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Plant Cell. 1993 Nov;5(11):1591-8.

Potato sucrose transporter expression in minor veins indicates a role in phloem loading.

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  • 1Institut für Genbiologische Forschung, Berlin, Germany.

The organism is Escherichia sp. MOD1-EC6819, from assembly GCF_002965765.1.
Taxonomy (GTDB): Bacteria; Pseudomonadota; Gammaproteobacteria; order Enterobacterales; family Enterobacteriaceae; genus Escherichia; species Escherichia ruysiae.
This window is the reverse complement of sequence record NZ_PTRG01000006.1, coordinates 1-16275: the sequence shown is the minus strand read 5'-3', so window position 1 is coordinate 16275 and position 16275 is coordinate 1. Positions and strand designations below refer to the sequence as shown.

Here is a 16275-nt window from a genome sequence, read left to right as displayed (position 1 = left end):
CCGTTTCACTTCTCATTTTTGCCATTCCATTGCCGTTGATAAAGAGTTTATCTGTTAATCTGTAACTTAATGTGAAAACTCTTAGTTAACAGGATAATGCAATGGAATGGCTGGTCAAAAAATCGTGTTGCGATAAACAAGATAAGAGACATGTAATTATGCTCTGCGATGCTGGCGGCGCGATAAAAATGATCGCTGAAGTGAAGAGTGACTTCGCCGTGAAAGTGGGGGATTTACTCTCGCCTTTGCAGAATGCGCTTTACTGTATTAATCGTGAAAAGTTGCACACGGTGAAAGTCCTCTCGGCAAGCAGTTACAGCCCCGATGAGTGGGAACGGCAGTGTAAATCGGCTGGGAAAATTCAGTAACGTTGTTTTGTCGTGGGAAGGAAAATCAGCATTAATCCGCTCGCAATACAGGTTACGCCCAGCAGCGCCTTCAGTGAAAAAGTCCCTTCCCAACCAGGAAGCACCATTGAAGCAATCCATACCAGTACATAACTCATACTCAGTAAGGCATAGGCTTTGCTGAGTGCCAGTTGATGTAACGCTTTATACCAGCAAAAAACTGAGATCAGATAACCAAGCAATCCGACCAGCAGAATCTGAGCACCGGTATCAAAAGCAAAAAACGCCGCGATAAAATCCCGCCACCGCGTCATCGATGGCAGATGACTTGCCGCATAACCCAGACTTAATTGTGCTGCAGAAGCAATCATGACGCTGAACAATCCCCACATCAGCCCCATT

The major transport form of assimilates in most plants is sucrose. Translocation from the mesophyll into the phloem for long-distance transport is assumed to be carrier mediated in many species. A sucrose transporter cDNA was isolated from potato by complementation of a yeast strain that is unable to grow on sucrose because of the absence of an endogenous sucrose uptake system and the lack of a secreted invertase. The deduced amino acid sequence of the potato sucrose transporter gene StSUT1 is highly hydrophobic and is 68% identical to the spinach sucrose transporter SoSUT1 (pS21). In yeast, the sensitivity of sucrose transport to protonophores and to an increase in pH is consistent with an active proton cotransport mechanism. Substrate specificity and inhibition by protein modifiers are similar to results obtained for sucrose transport into protoplasts and plasma membrane vesicles and for the spinach transporter, with the exception of a reduction in maltose affinity. RNA gel blot analysis shows that the StSUT1 gene is highly expressed in mature leaves, whereas stem and sink tissues, such as developing leaves, show only low expression. RNA in situ hybridization studies show that the transporter gene is expressed specifically in the phloem. Both the properties and the expression pattern are consistent with a function of the sucrose transporter protein in phloem loading.

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